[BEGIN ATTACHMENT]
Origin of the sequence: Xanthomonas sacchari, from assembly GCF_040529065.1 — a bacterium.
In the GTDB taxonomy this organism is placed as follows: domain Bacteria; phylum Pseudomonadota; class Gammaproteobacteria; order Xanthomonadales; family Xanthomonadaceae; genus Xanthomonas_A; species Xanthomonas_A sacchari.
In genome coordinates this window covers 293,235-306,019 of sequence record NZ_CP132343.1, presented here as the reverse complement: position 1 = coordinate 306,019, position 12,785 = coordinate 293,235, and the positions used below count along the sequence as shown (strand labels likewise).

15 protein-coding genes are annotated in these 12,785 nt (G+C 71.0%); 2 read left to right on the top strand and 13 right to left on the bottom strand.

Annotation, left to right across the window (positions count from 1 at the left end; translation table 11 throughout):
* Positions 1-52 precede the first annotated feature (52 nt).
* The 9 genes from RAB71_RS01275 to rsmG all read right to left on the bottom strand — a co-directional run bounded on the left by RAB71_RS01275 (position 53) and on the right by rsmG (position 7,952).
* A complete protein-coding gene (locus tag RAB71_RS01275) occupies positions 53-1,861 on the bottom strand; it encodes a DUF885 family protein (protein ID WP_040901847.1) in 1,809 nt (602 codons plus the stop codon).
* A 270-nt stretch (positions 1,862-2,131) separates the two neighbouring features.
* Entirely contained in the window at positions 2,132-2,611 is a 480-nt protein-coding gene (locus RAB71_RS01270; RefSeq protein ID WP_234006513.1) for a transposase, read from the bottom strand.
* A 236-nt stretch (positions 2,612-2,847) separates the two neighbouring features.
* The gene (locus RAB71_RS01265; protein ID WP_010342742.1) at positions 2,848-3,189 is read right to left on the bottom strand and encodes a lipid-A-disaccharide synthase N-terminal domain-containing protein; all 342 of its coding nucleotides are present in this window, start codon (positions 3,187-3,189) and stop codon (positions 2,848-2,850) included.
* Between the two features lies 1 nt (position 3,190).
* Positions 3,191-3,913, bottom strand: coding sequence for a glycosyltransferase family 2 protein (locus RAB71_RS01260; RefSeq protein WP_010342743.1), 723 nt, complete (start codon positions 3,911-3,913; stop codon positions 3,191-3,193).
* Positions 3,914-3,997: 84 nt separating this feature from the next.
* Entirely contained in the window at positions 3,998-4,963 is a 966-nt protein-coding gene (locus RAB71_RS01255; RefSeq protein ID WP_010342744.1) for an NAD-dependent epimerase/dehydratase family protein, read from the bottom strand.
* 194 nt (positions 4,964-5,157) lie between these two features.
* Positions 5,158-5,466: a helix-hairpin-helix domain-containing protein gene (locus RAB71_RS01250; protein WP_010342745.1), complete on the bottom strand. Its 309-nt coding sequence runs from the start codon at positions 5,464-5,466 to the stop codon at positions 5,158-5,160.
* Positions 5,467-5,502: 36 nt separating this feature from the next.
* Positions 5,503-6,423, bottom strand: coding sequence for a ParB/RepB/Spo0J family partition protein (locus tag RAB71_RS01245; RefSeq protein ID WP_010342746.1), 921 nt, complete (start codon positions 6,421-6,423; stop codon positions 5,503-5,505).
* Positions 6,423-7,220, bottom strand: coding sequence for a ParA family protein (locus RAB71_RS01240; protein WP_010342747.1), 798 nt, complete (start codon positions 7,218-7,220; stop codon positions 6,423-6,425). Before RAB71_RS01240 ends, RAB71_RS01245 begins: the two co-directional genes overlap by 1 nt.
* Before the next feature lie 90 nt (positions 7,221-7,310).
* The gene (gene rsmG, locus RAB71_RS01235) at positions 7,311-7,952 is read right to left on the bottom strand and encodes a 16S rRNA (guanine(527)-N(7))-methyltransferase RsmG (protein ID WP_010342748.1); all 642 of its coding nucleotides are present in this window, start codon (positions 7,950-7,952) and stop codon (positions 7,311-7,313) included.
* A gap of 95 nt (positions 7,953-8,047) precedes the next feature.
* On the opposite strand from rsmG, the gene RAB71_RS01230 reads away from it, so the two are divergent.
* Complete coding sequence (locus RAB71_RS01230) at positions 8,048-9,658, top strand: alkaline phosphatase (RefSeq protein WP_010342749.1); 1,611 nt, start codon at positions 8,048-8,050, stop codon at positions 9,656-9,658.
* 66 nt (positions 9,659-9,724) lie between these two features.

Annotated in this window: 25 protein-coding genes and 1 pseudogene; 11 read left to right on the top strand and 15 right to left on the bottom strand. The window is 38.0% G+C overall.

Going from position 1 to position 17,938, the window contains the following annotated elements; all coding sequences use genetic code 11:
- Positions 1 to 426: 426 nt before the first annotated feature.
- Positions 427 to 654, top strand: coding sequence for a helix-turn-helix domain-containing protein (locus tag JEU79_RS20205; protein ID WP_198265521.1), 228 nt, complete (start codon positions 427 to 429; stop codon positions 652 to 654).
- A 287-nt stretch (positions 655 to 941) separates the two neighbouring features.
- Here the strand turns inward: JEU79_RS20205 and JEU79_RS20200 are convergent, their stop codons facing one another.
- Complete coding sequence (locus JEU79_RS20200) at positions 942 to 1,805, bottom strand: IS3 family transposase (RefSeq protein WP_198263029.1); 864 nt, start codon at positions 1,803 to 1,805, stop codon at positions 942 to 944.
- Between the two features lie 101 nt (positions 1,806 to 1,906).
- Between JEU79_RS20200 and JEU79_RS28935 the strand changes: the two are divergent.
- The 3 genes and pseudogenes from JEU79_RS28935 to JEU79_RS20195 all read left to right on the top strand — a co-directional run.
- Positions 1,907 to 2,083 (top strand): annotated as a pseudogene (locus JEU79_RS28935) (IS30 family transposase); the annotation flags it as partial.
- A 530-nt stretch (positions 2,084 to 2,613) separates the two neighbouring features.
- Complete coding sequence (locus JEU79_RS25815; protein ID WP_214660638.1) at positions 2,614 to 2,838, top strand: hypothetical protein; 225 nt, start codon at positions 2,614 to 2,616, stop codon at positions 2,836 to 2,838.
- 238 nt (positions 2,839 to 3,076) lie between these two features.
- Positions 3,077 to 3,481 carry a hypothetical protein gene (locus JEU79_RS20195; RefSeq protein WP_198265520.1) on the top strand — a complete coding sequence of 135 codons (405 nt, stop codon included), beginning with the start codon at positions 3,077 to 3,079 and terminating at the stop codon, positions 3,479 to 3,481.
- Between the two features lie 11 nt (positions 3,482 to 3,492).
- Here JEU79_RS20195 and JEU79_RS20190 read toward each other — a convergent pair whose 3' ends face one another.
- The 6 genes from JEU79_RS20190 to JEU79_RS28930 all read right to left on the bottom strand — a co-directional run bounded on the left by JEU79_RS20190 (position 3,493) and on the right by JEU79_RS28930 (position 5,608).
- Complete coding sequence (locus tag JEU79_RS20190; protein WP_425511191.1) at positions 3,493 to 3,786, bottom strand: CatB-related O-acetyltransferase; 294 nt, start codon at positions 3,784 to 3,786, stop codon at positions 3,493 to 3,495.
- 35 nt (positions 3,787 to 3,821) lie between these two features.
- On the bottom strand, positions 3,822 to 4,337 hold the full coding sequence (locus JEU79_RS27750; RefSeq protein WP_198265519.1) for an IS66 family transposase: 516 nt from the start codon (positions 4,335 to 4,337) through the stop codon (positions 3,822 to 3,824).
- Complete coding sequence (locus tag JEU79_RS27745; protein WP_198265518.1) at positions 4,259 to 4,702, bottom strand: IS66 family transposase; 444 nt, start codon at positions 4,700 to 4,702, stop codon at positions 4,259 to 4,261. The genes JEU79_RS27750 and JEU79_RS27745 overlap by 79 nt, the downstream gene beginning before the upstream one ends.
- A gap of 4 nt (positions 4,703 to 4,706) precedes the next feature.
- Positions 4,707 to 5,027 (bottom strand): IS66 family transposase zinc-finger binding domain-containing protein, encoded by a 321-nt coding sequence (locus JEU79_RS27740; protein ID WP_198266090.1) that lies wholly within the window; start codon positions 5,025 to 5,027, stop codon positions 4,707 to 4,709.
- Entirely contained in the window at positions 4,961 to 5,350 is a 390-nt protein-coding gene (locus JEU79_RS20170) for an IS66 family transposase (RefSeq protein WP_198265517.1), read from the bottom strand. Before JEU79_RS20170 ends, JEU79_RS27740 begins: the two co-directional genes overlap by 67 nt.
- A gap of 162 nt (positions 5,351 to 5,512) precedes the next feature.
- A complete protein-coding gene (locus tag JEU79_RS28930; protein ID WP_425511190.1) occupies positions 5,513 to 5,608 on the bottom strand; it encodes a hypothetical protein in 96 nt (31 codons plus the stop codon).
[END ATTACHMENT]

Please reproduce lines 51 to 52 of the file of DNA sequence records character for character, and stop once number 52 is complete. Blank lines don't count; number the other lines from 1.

- Positions 4,707 to 5,027 (bottom strand): IS66 family transposase zinc-finger binding domain-containing protein, encoded by a 321-nt coding sequence (locus JEU79_RS27740; protein ID WP_198266090.1) that lies wholly within the window; start codon positions 5,025 to 5,027, stop codon positions 4,707 to 4,709.
- Entirely contained in the window at positions 4,961 to 5,350 is a 390-nt protein-coding gene (locus JEU79_RS20170) for an IS66 family transposase (RefSeq protein WP_198265517.1), read from the bottom strand. Before JEU79_RS20170 ends, JEU79_RS27740 begins: the two co-directional genes overlap by 67 nt.